you're chasing the wild wind, fiery Achilles' team!
They're hard for mortal men to curb and drive,
for all but Achilles-his mother is immortal.
But all the while Menelaus, Atreus' fighting son
bestrides Patroclus—he's killed the Trojans' best,
Panthous' son Euphorbus, stopped his fury cold."


      And back Apollo strode, a god in the wars of men.
But grief bore down on Hector, packing his dark heart
as he scanned the battle lines and saw the worst at once:
the two men there, one stripping the gleaming armor,
the other sprawled on the ground,
blood still spurting warm from his slashed throat.
Down the front he charged, crested in flashing bronze,
Hector loosing a savage cry and flaring on like fire,
like the god of fire, the blaze that never dies.
And the cry pierced Menelaus, deeply tom now
as he probed his own great heart: "What can I do?
If I leave this splendid gear and desert Patroclus—
who fell here fighting, all to redeem my honor—
won't any comrade curse me, seeing me break away?
But if I should take on Hector and Hector's Trojans
alone, in single combat-trying to save my pride—
won't they encircle me, one against so many?
This flashing Hector has all Troy at his back!
But why debate, my friend, why thrash things out?
When you fight a man against the will of the gods,
a man they have sworn to honor-then look out,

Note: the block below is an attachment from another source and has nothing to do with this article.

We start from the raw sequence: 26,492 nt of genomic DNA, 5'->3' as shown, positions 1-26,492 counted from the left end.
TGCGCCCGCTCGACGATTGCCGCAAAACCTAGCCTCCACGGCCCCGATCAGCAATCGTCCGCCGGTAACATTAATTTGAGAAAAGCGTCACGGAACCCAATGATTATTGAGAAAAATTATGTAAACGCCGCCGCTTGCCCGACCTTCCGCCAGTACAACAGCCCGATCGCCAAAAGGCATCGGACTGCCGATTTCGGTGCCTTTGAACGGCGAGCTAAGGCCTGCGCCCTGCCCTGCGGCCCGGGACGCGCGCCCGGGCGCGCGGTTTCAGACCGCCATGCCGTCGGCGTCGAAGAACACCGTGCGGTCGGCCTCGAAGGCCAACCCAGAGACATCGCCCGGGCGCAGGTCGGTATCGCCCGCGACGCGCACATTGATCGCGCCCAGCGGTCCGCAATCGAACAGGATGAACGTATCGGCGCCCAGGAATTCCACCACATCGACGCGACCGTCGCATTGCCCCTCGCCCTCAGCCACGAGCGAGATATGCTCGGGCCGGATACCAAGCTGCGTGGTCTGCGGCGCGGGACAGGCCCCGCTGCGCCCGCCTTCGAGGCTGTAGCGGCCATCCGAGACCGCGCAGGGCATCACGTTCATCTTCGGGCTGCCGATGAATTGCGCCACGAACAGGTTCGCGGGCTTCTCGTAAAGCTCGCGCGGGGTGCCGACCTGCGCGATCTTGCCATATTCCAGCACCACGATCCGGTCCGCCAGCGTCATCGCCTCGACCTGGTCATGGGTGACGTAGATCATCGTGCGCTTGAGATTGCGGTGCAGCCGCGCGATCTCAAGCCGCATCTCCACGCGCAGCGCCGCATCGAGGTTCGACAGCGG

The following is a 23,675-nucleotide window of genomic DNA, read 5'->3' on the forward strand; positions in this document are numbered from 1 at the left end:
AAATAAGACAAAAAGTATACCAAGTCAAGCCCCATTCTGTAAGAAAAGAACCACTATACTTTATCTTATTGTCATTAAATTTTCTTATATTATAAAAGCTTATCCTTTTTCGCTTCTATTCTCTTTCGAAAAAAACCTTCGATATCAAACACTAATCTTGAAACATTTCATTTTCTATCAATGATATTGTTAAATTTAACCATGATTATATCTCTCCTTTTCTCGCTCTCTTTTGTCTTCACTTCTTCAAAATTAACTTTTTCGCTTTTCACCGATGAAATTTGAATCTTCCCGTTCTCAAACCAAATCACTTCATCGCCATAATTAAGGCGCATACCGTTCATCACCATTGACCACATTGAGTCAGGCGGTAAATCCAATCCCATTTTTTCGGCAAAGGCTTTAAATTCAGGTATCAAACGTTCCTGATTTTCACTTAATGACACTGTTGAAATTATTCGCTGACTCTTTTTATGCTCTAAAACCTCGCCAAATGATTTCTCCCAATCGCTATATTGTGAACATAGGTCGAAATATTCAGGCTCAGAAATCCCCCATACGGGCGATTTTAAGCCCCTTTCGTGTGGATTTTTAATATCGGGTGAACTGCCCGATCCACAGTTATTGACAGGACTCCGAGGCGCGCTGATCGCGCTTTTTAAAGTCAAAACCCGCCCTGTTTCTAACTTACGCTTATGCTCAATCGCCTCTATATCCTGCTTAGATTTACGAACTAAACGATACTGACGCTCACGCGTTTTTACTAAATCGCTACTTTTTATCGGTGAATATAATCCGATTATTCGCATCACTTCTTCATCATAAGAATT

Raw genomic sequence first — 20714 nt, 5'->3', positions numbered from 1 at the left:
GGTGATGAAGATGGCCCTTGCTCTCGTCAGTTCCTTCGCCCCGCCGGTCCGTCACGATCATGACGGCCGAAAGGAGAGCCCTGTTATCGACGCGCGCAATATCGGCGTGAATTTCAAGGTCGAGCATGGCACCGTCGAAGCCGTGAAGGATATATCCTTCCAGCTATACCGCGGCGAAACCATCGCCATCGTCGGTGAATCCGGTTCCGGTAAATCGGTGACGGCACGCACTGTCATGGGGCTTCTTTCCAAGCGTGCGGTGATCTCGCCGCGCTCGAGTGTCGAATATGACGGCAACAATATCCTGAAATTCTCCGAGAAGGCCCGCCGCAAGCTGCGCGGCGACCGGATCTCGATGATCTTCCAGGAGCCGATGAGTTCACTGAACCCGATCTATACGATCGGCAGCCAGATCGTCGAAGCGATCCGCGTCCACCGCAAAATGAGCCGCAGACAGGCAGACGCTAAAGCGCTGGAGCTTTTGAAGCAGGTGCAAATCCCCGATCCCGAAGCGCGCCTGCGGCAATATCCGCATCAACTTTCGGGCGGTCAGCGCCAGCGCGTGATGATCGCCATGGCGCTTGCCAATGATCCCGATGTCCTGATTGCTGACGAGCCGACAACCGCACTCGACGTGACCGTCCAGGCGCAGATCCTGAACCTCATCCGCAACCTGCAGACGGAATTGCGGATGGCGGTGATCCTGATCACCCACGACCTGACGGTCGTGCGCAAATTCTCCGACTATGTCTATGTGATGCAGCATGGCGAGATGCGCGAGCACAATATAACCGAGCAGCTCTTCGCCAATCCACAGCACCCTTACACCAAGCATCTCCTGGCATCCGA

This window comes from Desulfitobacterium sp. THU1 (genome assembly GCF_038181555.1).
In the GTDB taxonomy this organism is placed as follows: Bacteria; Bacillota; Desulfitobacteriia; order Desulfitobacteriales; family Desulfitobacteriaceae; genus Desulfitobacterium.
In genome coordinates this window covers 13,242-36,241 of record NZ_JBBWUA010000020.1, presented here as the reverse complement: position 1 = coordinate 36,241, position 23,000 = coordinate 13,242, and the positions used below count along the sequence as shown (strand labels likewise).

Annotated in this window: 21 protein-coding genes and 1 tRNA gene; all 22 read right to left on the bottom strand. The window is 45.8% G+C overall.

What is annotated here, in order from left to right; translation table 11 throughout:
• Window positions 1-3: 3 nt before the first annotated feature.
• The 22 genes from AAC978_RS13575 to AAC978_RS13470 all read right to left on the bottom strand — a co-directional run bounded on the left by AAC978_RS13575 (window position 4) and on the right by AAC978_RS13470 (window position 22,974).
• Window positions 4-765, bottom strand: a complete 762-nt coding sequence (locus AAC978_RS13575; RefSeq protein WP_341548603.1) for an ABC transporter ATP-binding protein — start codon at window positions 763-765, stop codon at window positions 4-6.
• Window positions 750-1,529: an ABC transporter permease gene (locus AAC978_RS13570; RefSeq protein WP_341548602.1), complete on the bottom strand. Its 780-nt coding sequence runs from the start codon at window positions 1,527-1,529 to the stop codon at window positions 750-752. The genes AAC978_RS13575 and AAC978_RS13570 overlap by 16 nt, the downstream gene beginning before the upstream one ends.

a heavy wave of ruin's about to overwhelm you.
Surely no Achaean will curse me, seeing me now,
giving ground to Hector . . .
since fighting Hector's flanked by god almighty.
Ah if only I knew where Ajax could be found,
that man with his ringing war cry—we two together
would go back to the melee calling up our fury,
even fight in the teeth of every god on high
and haul the body back to Achilles-somehow.
Things are bad, but that would be the best."


      Working it out, his heart racing as on they came,
waves of Trojan soldiers and Hector led them in.
And Atrides gave ground, he left the corpse
but kept on turning round to face an attack—
like a great bearded lion the dogs and field hands
drive back from the folds with spears and sharp cries
and the brave, battling heart in his chest freezes tight
and the big cat, all reluctance, pulls back from the sheds.